New Problems?

Discussion in 'Trumpet Discussion' started by commakozzi, May 23, 2008.

  1. commakozzi

    commakozzi Pianissimo User

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    Oct 30, 2007
    Georgia, USA
    So, things are going really well lately. My experimentation with my embouchure has landed me on a great setup which is more or less similar to how I've always played, but with a more defined forward focus into the cup. I can now feel the apererture as I'm playing and I know when I'm blowing it apart either with heavy tonguing or not properly setting after breathing (probably from moving too much during the breath). Anyway, my range and endurance have sky rocketed after discovering that I had been trying to switch from downstream to upstream the higher I played. It was bad enough that I couldn't remain at the top of the staff or higher for very long without getting this weird buzz, and losing strength very quickly. Now I'm capable of playing in that range for a relatively long time without problems and it's really exciting. Unfortunately, or fortunately (however you choose to look at it), I'm having too much fun with it, so I tend to want to see how far up I can go too often. I'm trying to not push too hard, but I occassionally try too many times for a high A, for example. I don't hurt myself, but my lips do feel stiff more often because of it. I have a solid high F to F# (I would say F, because I know that I can just pick the horn up and tag that note like it's nobody's business, but an F# isn't as consistent). So here's the question: I know I need to listen to my body and stop when I've gone too far, and I think I'm doing that. However, is this stiffness a sign that I should limit my range extension stuff to maybe once every other day, or maybe even just once every three days? How do you guys work on range extension? Do you feel this stiffness, and how do you deal with it?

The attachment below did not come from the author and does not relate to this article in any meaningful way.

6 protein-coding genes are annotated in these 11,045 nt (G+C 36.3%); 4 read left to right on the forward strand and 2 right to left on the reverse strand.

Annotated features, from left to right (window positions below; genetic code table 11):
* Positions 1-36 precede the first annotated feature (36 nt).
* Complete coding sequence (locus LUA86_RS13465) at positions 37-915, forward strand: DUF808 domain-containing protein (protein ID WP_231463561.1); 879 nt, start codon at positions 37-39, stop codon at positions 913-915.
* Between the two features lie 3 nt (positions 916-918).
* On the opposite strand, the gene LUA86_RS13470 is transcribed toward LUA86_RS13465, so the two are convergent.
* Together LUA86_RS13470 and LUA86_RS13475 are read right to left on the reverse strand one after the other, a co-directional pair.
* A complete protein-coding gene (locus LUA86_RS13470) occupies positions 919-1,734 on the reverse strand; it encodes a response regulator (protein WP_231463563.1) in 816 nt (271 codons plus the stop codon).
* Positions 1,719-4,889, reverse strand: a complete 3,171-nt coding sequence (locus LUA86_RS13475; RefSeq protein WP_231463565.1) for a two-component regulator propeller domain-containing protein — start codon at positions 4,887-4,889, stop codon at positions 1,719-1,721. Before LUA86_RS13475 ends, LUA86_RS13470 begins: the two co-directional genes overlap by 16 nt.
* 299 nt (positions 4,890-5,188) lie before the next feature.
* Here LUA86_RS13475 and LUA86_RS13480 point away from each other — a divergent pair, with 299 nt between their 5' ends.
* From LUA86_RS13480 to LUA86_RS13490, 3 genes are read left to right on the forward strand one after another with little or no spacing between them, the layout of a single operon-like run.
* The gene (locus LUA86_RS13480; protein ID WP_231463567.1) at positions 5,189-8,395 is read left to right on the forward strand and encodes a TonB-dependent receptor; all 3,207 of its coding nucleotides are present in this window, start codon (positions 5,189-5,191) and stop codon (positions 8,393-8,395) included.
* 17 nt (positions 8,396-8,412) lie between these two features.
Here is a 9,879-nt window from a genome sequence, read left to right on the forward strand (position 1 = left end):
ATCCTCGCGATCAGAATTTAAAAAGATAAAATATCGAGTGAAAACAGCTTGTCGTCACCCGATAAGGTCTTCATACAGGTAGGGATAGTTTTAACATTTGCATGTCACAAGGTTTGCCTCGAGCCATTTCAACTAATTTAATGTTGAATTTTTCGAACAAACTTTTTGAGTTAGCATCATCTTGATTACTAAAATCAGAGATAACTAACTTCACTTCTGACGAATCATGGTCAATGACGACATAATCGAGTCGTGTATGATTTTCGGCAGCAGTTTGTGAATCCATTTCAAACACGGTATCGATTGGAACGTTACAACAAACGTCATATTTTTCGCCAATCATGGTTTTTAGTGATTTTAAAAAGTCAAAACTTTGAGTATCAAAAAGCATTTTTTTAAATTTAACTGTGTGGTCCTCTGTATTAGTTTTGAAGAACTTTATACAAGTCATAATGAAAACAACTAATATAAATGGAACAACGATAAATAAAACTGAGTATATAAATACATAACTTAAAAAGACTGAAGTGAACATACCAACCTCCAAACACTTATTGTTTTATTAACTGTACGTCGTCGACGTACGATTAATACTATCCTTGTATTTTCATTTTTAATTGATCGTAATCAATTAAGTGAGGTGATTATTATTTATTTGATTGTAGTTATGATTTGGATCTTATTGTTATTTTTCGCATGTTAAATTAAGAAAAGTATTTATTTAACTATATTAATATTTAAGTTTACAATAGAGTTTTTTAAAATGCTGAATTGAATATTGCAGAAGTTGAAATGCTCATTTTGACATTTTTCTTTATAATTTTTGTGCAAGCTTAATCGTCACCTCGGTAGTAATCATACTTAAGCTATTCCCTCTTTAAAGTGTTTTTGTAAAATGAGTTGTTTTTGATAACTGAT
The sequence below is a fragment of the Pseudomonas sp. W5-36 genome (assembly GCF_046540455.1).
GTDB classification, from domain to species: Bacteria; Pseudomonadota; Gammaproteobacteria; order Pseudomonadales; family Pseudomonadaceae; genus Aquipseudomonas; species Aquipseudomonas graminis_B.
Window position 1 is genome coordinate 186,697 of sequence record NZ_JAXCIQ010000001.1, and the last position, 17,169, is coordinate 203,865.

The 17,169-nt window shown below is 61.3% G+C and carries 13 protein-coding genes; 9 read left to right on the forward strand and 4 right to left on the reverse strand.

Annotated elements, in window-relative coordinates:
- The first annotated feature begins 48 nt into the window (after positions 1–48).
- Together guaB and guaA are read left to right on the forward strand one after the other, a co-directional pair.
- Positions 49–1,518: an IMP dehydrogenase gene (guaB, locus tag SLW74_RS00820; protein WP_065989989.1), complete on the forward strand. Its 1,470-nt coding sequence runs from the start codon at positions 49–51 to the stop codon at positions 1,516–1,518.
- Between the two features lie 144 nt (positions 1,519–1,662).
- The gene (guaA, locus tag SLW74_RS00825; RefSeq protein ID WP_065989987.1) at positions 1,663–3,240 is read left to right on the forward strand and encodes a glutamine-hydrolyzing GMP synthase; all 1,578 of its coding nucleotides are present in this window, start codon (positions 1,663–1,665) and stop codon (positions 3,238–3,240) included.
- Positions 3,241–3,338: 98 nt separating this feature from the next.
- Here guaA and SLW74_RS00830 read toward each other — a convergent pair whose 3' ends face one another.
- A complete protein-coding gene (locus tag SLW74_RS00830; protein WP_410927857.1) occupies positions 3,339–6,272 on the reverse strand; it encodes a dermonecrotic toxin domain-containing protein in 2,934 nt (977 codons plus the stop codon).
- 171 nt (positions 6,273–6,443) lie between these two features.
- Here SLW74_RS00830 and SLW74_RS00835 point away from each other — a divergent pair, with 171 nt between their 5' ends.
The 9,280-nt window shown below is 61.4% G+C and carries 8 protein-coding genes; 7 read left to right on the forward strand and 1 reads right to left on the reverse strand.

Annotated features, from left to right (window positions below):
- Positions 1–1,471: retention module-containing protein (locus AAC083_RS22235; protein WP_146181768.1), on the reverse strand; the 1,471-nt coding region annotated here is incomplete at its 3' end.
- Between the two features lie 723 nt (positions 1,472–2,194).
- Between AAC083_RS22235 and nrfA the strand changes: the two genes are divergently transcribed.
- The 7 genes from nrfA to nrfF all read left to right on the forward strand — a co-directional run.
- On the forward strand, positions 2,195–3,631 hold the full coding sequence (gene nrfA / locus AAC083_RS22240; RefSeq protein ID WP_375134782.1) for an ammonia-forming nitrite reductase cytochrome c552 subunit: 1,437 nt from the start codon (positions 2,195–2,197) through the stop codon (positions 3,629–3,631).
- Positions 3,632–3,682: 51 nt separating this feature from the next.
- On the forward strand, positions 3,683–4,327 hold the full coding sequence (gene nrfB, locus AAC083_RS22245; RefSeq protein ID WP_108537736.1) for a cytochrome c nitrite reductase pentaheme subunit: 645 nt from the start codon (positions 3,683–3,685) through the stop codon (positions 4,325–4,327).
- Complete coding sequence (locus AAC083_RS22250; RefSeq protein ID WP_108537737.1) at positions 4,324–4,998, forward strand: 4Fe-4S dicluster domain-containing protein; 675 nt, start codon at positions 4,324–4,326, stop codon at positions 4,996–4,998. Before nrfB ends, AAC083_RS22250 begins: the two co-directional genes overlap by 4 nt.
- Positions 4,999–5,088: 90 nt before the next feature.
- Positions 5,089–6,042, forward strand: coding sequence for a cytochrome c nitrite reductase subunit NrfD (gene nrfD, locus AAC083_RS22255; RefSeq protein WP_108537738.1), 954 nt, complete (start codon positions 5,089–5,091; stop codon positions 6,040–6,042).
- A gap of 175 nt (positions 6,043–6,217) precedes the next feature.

Most importantly out of all my new developments (which aren't as drastic as I may make them out to sound... I work very hard on the horn, and things are moving along a good pace), is that my endurance is finally getting close to what I hope to achieve this year. I'm just saying this so that you guys don't think I'm just some guy that likes to pick up his horn every once in a while a rip out some high notes. I work hard on excerpts, Charlier, cornet solos, jazz, etc. everyday.
     
  2. Jason Parra

    Jason Parra New Friend

    30
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    Mar 6, 2007
    NYC, Miami, Boise
    Hi Commakazzi,
    The stiffness/tightness is not really a bad thing if your not gigging the next day. There are more muscles in the face than anywhere else on the body; like lifting weights, you break down and build. What your feeling should be normal, unless it is causing physical damage to your chops. Congratulations on the progress.
    Jason,
    "It's a baby sonny, but it will grow". L. Maggio
     
  3. commakozzi

    commakozzi Pianissimo User

    218
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    Oct 30, 2007
    Georgia, USA
    Yeah, I've found a happy medium of pushing myself really hard one day and then doing a light day. If I have a gig, I make sure that I adjust my schedule accordingly. So, things are working out much better for me that I don't push hard everyday! I used to play really hard everyday, and I felt like I was getting nowhere. As soon as I started doing kind of a "Heavy Day/Light Day" schedule I started seeing great improvement. Some days I can't help myself though, I start thinking of a better way to approach Mahler 5, for example, and I go and work on that even if I hadn't planned on it for the day. Then I've done a heavy day and then a moderately heavy day over two days and my chops are starting to really feel it.
     
  4. Miyot

    Miyot Pianissimo User

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    Jul 22, 2007
    Hey, sounds pretty good. I'd maybe say slow down. I have never found a quick answer to my progress. My embouchure development seems to be a steady up and down with fairly long plateaus. Although overall I am progressing.

    My endurance seems to be getting better, but seems I must pay for it with steady effort. I guess my point is to be careful. Don't keep going for those high notes. Keep going for steady, solid progress. I think it pays in the long run.